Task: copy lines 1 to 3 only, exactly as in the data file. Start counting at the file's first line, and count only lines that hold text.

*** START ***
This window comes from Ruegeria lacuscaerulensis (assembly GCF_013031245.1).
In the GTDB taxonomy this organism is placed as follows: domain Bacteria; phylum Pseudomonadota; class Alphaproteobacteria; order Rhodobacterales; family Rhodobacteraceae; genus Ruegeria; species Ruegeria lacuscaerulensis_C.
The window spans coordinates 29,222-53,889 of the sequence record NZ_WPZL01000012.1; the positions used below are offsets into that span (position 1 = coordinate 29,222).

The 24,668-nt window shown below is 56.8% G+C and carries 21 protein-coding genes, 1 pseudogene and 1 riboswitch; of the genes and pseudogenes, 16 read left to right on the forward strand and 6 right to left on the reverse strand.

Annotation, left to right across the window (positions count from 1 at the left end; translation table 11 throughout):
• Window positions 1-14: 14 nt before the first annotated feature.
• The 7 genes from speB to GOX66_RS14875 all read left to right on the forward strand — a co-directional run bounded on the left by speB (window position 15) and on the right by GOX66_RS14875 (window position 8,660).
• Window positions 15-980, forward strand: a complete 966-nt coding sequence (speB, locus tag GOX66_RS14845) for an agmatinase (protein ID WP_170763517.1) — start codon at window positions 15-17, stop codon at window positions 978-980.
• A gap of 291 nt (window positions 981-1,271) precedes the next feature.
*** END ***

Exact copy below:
This window comes from Ruegeria lacuscaerulensis (assembly GCF_013031245.1).
In the GTDB taxonomy this organism is placed as follows: domain Bacteria; phylum Pseudomonadota; class Alphaproteobacteria; order Rhodobacterales; family Rhodobacteraceae; genus Ruegeria; species Ruegeria lacuscaerulensis_C.
The window spans coordinates 29,222-53,889 of the sequence record NZ_WPZL01000012.1; the positions used below are offsets into that span (position 1 = coordinate 29,222).